Two cases confront the Supreme Court this term that could threaten the essential legal underpinnings of the federal administrative state.
The Wall Street Journal has looked over some big bank settlements–$110 billion worth—and asked one of the obvious questions: where did all that money go? Approximate answer: no one has any idea. No one keeps a tally; no one keeps track.
That’s too bad because I’ve been wanting to know. Jointly with Chris DeMuth (former boss of OIRA, former boss of me, dear friend and no stranger to this site) I’ve written about “Agency Finance in the Age of Executive Government.” The subject is every scholar’s nightmare: lousy data, and no explanation that sounds immediately plausible. The idea that the settlements have something to do with law enforcement and deterring criminal conduct is laughable. You then move to the hypothesis that’s first on every public choice artist’s list: rent extraction. But if that’s true, you’d think that somebody (in Congress, for example) would fight or at least care about the distribution. Apparently not: it’s just a ton of cash sloshing this way and that.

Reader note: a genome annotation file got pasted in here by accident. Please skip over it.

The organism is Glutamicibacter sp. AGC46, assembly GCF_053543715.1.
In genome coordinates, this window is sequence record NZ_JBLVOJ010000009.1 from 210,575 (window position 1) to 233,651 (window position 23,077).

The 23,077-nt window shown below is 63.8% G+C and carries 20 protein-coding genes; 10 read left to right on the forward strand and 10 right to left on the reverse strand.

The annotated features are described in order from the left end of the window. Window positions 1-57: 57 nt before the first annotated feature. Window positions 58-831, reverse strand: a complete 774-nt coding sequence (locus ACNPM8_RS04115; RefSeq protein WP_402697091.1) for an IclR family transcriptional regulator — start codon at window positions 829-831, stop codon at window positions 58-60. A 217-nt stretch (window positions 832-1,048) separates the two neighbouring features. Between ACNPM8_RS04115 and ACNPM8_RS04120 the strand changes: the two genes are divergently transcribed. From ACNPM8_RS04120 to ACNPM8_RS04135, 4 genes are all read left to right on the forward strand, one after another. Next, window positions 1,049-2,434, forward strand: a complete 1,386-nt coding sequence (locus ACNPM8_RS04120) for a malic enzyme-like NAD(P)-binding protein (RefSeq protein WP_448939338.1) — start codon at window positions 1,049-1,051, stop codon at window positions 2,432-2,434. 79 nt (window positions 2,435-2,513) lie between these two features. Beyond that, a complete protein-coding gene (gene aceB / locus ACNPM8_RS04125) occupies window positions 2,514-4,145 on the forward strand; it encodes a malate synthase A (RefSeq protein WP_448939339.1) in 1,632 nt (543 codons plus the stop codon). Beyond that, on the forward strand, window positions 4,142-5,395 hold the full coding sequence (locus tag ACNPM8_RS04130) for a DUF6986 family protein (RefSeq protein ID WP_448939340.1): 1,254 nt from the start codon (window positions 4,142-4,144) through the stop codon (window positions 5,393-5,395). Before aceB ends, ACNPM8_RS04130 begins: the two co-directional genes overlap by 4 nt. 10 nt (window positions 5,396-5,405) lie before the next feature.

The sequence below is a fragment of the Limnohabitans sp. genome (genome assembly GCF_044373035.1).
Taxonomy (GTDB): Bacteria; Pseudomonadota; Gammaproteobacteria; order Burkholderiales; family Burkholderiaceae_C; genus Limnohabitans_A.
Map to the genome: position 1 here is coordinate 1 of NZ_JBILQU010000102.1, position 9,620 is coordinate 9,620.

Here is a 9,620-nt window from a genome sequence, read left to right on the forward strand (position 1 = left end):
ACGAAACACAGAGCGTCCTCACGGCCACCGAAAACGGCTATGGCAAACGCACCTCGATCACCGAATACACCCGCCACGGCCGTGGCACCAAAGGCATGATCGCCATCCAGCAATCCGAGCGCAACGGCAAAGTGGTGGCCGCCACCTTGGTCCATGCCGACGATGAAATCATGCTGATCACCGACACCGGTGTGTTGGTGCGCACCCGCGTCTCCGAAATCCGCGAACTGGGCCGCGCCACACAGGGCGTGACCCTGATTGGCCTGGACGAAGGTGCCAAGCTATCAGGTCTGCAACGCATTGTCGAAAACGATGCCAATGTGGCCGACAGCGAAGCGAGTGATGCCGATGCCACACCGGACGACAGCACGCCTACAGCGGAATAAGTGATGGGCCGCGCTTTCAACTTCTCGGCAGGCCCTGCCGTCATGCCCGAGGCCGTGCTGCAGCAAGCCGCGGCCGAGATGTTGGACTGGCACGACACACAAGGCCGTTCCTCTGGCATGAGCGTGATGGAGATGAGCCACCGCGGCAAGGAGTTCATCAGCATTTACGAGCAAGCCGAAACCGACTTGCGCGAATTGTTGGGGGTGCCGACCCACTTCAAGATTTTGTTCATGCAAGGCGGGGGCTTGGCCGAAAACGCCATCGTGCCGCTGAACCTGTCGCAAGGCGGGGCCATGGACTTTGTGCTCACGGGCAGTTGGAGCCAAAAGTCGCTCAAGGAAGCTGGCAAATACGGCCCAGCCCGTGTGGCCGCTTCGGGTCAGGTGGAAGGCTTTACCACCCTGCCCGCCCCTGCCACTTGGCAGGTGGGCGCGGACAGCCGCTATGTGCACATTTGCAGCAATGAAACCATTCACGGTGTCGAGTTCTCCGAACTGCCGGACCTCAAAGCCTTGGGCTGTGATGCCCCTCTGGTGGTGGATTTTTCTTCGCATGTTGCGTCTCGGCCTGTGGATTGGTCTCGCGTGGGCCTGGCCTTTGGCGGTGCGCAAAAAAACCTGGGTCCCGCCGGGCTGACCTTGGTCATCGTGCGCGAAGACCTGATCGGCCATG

The DeMuth & Greve paper describes the trend toward independent agency finance through taxation and “law enforcement.” The final section toys with some plausible-sounding explanations. Comments on- or off-line are most welcome.